One might hope that the doctor’s office, a site of reason and science, would be an island of support and empathy amid the sea of judgment. So often, it’s anything but.
These are all actual, official medical phrases used by doctors to speak to pregnant people as well as those struggling with conception. And, trust me, they’re not any more tolerable when spoken out loud.
This spring, Peanut decided to try to help. Its staff convened a panel including a linguist, obstetrician and two psychologists and tasked them with rewriting the phrases used to describe pregnancy and early parenthood.
The new vocabulary
A few highlights from Peanut’s new glossary include replacing “biological clock,” with all its ticktock neurosis, with “family planning.”
“Hostile uterus” has become “uterine lining implantation struggles” because we aren’t talking about a marital spat here. We’re talking about tissue.
“Incompetent cervix” has become “early cervical dilation.”
“Habitual aborter” has become “recurrent miscarriage,” referring to pregnant people who have had three or more pregnancy losses before 20 weeks of gestation.
“Insufficient milk supply” has become “low milk supply.”
Stay-at-home-mom has become “full-time childcarer.”
The widely disliked “geriatric pregnancy” has become “35+ pregnancy.”
When pregnant people miscarry but their bodies don’t discharge all the tissue naturally, doctors must intervene. This is referred to as “evacuation of retained products of conception.” The panel suggests “compassionate removal” instead, which honors that “products of conception” can feel a little clinical and cold to those whose miscarriage has brought them grief.
While writing the new terms, the panelists often went in two different directions, said contributor Amanda Montell, feminist linguist and author of “Wordslut.” With some phrases, it was better to be more specific. Why call a uterus “inhospitable” when instead you can just tell a patient what, exactly, is wrong with it?
Other times, like with “compassionate removal,” sensitivity won out.
“Language has incredible power to legitimize and delegitimize our experiences,” Montell said. As such, she and her fellow panelists attempted to come up with vocabulary that would minimize the potential for grief and self-blame.
An ongoing movement
The new glossary also swaps “breast is best,” for “fed is best,” a phrase that has been promoted by baby-feeding activists in recent years.
Instead of putting all the focus on whether the baby is consuming exclusively breast milk, which can make parents who struggle with breastfeeding feel terrible, “fed is best” puts the emphasis on whether the baby is getting enough nutrients and calories.
This shift has happened alongside a slower-moving one in doctors’ offices toward more sensitive language.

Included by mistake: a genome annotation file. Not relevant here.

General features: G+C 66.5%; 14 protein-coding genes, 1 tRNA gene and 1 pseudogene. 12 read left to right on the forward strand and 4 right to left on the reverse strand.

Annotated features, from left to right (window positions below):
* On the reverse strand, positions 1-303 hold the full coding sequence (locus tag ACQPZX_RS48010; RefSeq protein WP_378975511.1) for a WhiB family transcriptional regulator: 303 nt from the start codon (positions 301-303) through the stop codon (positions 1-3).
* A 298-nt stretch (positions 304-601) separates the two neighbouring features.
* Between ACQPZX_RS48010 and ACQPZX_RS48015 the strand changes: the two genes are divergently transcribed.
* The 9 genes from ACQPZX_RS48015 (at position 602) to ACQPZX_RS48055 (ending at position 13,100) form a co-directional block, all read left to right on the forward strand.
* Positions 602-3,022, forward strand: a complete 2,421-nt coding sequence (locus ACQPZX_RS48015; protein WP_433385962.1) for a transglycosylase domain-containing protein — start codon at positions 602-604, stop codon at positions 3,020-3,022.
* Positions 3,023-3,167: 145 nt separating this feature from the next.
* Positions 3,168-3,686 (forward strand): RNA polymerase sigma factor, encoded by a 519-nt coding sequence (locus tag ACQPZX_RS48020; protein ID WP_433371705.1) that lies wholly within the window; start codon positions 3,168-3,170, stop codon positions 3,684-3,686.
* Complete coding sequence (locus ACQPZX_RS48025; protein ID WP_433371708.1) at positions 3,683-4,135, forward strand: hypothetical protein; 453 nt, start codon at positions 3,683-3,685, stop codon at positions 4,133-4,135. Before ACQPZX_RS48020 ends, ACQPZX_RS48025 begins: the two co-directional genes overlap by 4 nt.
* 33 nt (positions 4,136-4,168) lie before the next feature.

Going all the way back to the 1980s, doctors and researchers began pushing for the use of “miscarriage” instead of “spontaneous abortion” in medical literature.
Dr. Kara Goldman, a reproductive endocrinologist and assistant professor of obstetrics and gynecology at Northwestern Medicine, said that a rising number of physicians are aware of the problems and are using more compassionate language with patients and colleagues.”
For example, many of her colleagues now use more neutral phrases such as “ovarian insufficiency” and “cervical insufficiency” instead of “premature ovarian failure” and “cervical incompetence.”
“We know that infertility and pregnancy loss are often accompanied by deep feelings of inadequacy, shame and guilt, and (the) last thing a patient needs to hear is that she is somehow a failure or part of her body failed her or is incompetent,” said Goldman, who was not involved with the Peanut glossary.
“The words we do really do matter, patients hear them and process them on a deep level.”
Why change is slow
While few doctors want to make their patients feel bad, Goldman said that old habits die hard. The root of the problem, she explained, lies with the way pregnancy and infertility is coded in medical records and communications with insurance companies.
Doctors have to be more deliberate about toggling between what they say out loud and what they write on the form, she said.
“I imagine this will take an organic and grassroots movement,” Goldman said.
Women have had enough
Michelle Kennedy, founder and CEO of Peanut, believes women are ready for it.
“I was called geriatric when I was pregnant with my daughter at age 35 (in 2018),” she said. “At that point I just thought, ‘that’s stupid’ and had a little chuckle around it. But later I realized, it is not funny. We don’t have to say it is OK, and we have the ability to change it.”
She said the conversations on Peanut have helped her see just how damaging these phrases can be to women’s mental health.
“This is an inflection moment. We are talking more about the mental health of women, and that includes talking about this terminology and how it affects our mental health,” she said.
How to bring it up with your doctor
The first step is to take the new glossary, or a couple of preferred phrases from the glossary, into a medical provider and explain why you like them better, said Javaid, the OB/GYN.
Javaid wants women to remember that the medical system has been biased against women on a number of fronts — including who is studied, what is funded and how things are discussed — for a long time. This is not, she noted, in anyone’s head.
“It’s not too much to ask to have women’s point of view honored,” she said. And she believes many providers will agree.
“Tell them you understand that some terms are used for insurance purposes, but you prefer that they not be used in conversation. Most providers will be open to this,” Javaid said.
“What makes the glossary so great is that it gives patients and doctors somewhere to start the conversation, a way to meet in the middle and communicate.”